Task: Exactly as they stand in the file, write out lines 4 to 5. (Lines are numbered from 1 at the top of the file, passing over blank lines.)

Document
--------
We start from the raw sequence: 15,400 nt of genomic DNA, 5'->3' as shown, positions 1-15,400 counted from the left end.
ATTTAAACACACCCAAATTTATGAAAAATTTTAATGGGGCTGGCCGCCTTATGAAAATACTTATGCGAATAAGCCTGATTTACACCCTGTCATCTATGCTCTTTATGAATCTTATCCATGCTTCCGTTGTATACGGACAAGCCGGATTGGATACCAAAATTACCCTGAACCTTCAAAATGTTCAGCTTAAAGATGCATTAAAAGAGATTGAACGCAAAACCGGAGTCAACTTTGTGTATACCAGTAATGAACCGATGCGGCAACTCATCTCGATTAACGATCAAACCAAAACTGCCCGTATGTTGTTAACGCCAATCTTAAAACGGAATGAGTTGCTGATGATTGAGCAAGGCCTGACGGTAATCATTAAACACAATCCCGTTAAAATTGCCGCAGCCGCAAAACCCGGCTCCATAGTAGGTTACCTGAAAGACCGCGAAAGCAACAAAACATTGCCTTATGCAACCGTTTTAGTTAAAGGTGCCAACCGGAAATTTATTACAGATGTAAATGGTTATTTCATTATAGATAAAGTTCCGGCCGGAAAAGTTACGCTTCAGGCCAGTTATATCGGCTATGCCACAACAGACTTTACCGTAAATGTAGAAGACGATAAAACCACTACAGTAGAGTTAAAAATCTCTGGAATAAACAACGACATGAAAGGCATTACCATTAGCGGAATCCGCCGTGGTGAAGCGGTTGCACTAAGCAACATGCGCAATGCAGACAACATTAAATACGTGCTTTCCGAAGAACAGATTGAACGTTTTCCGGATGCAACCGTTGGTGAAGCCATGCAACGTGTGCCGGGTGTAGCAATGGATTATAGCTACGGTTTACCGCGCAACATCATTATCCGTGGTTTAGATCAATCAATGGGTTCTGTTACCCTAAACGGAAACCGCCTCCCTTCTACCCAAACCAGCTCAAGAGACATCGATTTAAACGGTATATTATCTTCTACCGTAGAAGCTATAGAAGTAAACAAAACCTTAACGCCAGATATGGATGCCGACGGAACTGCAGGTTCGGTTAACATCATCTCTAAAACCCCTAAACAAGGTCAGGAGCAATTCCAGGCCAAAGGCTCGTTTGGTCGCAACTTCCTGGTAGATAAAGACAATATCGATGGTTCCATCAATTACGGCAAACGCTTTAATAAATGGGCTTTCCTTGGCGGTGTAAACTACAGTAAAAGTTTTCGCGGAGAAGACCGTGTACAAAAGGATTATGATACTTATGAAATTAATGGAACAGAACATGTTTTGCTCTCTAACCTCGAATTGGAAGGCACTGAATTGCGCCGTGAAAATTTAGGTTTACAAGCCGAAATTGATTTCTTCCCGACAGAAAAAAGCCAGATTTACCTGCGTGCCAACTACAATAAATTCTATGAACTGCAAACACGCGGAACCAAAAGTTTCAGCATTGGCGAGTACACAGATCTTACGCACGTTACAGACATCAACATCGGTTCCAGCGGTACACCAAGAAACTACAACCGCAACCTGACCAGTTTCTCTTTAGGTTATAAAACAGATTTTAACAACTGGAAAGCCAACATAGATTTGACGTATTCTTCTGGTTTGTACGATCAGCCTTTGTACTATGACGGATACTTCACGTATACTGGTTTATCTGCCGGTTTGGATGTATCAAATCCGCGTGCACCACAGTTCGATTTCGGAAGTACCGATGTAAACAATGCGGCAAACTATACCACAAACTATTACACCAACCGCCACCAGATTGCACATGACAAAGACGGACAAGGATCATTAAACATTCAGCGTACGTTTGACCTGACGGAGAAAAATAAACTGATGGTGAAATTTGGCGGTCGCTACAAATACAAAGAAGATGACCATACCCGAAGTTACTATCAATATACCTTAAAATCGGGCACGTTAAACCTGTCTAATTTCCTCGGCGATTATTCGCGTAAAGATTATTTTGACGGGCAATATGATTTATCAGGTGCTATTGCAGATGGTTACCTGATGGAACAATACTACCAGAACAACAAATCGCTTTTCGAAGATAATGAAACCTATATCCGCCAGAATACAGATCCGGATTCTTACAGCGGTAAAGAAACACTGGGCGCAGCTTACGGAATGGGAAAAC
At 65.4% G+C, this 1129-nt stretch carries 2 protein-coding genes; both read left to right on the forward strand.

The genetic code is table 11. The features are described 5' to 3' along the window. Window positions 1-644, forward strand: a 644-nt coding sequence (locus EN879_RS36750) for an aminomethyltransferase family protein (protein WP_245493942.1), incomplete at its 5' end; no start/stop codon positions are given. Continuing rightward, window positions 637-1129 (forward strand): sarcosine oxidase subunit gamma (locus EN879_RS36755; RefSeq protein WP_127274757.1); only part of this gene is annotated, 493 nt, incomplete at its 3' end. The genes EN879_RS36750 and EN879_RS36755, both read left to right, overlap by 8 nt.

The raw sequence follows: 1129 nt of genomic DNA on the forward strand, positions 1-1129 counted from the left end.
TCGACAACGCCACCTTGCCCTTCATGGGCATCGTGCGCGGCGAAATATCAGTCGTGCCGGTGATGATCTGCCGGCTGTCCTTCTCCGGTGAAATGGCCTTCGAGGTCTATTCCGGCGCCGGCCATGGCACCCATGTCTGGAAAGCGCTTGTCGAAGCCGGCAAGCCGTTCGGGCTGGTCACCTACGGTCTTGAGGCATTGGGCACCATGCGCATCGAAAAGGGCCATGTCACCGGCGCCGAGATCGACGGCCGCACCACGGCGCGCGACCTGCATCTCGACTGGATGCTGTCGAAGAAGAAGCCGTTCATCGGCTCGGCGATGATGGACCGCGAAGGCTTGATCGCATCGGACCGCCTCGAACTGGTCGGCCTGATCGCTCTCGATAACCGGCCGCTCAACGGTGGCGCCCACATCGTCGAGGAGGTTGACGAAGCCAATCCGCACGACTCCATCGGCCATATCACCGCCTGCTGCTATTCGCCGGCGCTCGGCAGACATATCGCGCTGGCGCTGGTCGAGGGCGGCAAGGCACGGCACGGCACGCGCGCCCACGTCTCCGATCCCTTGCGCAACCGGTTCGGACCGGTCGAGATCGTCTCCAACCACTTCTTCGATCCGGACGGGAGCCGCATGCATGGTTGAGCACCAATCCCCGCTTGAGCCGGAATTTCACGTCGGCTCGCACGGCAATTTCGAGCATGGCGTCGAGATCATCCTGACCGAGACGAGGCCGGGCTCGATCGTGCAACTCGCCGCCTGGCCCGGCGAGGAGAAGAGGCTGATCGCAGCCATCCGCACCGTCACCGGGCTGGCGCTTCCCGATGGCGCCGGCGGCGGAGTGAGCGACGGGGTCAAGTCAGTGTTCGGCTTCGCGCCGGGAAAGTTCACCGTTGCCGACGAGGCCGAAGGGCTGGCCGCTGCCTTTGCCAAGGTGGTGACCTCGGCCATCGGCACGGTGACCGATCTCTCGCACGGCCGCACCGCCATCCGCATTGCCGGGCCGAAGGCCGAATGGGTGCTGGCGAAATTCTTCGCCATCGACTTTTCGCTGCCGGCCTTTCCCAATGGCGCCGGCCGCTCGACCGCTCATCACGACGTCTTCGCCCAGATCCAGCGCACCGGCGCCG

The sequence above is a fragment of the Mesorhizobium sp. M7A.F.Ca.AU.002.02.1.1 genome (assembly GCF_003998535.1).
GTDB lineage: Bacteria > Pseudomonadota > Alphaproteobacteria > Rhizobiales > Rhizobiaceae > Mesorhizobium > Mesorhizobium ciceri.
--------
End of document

The genetic code is table 11. The features are described 5' to 3' along the window. Window positions 1-644, forward strand: a 644-nt coding sequence (locus EN879_RS36750) for an aminomethyltransferase family protein (protein WP_245493942.1), incomplete at its 5' end; no start/stop codon positions are given. Continuing rightward, window positions 637-1129 (forward strand): sarcosine oxidase subunit gamma (locus EN879_RS36755; RefSeq protein WP_127274757.1); only part of this gene is annotated, 493 nt, incomplete at its 3' end. The genes EN879_RS36750 and EN879_RS36755, both read left to right, overlap by 8 nt.

The raw sequence follows: 1129 nt of genomic DNA on the forward strand, positions 1-1129 counted from the left end.